Apps have made their way into everyday life; there is quite literally, an ‘app for that’. Apps look pretty and function well, but the reality is they’re expensive and time-consuming to maintain. Before you do your research, outline what functions you want the app to perform, and how that process is currently being handled. Unless you have a specific purpose or function that is easier to complete within an app environment, an app isn’t necessary for your website strategy. Instead, consider concentrating on making your website optimized, mobile-friendly, and responsive.
Chances are your mobile responsive website is already doing many of the functions you would want an app to accomplish: an environment that’s easy to navigate on a smaller screen, a convenient way to find information, login to a profile, and perform other basic functionalities. As mobile responsive design improves, many features perform just as well or even better on a website platform compared to within an app. There are many advantages of having a well-functioning, mobile responsive website as opposed to an app for your website.
#1 Update Pitfalls
Having multiple spots for content and information can confuse your audience simply because it increases the chance of having different, conflicting information between your platforms. Having to make updates to one spot is a huge advantage. With a website, the updates are live immediately. You never have to worry about information being out of date or out-of-sync between the two platforms. With an app, your changes are dependent on your users; they won’t see the updates until they download the most recent version of your app. You also lack flexibility of when and how many updates you can make. Make an update and find a mistake the next day? Too bad, you’ll have to wait until you’re ready to release the next version of your app. With a website, you can make as many updates as you want, whenever you want.
#2 SEO Drawback
In addition to a more streamlined update process, having all of your information in one spot is beneficial for SEO purpose. Each and every time people link, share, and utilize your mobile website, you’re getting SEO perks and valuable website data. Improving SEO makes your site and information more search friendly. With an app, you don’t have that search result benefit and there’s a good chance your app will get lost among the thousands of other apps in the app store.
#3 Google and/or Apple Approval for Distribution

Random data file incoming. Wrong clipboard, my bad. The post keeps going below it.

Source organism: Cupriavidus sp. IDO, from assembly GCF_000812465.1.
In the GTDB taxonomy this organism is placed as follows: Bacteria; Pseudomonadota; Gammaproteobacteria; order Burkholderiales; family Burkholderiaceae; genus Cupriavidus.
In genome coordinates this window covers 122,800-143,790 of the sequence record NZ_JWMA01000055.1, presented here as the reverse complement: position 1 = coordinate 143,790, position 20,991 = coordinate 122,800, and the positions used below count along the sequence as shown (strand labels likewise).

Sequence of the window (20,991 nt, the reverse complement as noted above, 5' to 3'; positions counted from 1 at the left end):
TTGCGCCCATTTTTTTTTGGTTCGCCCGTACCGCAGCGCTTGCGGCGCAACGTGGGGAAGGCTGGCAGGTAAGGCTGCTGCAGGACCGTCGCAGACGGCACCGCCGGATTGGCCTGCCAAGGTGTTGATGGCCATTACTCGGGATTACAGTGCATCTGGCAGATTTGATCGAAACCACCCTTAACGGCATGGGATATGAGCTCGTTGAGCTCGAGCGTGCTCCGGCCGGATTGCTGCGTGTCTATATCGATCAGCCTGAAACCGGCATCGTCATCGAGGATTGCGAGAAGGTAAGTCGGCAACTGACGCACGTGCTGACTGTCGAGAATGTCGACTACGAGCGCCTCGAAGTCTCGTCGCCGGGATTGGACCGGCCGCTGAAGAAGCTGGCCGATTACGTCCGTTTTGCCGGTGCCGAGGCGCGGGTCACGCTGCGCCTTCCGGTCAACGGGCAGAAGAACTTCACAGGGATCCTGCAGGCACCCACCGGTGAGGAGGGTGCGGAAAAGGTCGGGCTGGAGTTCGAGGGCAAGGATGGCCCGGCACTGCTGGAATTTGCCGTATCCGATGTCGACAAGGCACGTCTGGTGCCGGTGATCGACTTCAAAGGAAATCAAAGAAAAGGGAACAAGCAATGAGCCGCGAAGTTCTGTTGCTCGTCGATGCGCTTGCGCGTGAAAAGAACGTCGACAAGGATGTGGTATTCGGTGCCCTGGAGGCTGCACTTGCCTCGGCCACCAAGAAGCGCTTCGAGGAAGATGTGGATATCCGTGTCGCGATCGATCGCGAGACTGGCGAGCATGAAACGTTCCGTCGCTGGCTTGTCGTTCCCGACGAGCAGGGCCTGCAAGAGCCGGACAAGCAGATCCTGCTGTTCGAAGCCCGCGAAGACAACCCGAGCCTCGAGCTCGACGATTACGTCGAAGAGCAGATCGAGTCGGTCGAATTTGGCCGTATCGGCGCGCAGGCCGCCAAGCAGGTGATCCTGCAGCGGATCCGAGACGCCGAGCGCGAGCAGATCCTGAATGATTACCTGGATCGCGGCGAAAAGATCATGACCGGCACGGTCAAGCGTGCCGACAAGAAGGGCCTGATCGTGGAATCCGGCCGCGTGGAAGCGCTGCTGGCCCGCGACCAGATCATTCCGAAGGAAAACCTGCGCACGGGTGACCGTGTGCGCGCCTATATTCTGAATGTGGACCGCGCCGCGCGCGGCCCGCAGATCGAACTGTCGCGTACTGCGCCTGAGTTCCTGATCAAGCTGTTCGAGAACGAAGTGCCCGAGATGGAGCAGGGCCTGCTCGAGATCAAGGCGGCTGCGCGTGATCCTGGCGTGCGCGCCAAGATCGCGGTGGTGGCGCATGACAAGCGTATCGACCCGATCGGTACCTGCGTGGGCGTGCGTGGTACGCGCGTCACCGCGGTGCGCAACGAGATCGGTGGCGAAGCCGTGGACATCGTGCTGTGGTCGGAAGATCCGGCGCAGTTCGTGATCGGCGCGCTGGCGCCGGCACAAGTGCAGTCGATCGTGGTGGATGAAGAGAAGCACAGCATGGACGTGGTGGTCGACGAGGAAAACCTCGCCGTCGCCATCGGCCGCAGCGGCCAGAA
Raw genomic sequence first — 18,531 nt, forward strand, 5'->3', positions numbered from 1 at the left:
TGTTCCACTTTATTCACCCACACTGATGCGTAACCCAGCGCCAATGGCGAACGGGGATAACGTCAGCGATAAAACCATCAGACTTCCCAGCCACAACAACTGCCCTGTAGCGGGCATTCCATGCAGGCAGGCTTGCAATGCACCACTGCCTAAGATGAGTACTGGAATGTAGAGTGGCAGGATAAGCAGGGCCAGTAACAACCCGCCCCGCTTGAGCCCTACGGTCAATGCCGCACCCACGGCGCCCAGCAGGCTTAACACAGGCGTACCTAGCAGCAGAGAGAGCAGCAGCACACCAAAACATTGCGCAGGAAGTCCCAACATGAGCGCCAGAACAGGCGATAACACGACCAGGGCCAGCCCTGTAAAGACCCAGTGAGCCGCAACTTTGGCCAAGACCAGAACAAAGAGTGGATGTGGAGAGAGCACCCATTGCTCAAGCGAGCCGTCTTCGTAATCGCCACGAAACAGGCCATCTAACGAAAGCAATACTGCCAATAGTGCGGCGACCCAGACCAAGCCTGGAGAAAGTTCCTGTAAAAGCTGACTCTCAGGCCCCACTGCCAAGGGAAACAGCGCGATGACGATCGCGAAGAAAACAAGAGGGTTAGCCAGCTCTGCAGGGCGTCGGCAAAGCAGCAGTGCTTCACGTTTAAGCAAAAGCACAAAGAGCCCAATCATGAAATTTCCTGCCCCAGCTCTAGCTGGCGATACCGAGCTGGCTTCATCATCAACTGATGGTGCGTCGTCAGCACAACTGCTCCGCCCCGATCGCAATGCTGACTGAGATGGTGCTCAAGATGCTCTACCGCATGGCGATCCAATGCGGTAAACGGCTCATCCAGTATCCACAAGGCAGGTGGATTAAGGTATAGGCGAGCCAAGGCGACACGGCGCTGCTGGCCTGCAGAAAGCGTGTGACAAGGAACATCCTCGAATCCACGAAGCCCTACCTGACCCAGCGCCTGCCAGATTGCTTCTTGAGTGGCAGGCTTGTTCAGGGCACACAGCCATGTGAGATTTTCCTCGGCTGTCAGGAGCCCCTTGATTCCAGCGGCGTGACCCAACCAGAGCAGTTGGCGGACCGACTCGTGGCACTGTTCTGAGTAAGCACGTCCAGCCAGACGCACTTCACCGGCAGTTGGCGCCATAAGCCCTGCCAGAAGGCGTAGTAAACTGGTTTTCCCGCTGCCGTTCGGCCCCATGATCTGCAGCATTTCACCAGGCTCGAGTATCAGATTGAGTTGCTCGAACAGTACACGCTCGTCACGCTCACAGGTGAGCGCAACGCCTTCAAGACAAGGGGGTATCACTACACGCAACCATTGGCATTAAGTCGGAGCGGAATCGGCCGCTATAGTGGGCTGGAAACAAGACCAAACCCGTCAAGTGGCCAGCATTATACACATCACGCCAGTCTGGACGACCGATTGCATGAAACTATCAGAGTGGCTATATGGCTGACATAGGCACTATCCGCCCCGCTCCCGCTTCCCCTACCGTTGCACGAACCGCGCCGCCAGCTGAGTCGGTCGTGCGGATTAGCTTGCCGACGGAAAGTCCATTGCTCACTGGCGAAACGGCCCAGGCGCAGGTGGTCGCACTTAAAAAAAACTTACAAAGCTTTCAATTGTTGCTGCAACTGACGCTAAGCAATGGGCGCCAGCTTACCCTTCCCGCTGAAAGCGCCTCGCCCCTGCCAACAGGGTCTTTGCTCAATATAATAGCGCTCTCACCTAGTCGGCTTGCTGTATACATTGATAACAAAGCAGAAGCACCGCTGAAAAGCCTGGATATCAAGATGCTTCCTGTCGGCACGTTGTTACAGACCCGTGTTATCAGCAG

If you have an app, the best way to get it out to the most people is to go through the Google App Store on Android and iTunes on Apple devices. This is a process in and of itself. It first means you have to create two different versions of your app: one for Apple and one for Android to reach all your users. It also requires an approval process that can take up to a week, and your app runs the risk of being rejected and sent back to the drawing board. Not going through one of the major app stores isn’t advised as your app won’t get the exposure and will likely be flagged to most users as coming from an unknown/unsafe source. With a website, there obviously isn’t a review process. Your updates are live the second you hit, “Save and Publish.”
#4 Permissions that can be Invasive
In the app world, many apps ask for, or even require, permissions to access things like contacts, the device’s camera, your location, etc. Believe it or not, this does discourage people from downloading your app. From a user experience perspective, simply having a clean, mobile responsive website may be beneficial. People are familiar with the interface, know what to expect and how to operate, and there remains a comfortable disconnect between the user device and your website. They are able to get their information in the least invasive way possible.
#5 Space Limitations
Along with access rights, apps also tend to impede on a user’s phone storage. Your app takes up an (often limited) amount of space on a phone’s hard drive. When push comes to shove for storage, unless your app provides them a valuable service, they will delete the apps they use the least. According to TechCrunch, the average lifespan of an iOS app is 30 days or less.
There are many benefits for your audience and overall strategy for focusing on a highly optimized, mobile responsive website as opposed to an app for your website. A website is the most streamlined, straightforward option for improving your presence on mobile devices; however, it all comes down to user experience. If you have a specific process that could be improved within an app environment, an app might be right for your strategy. But if you just want a clean, mobile-friendly presence that looks great and functions across multiple devices, an app is not the answer; you can achieve that goal with a great website.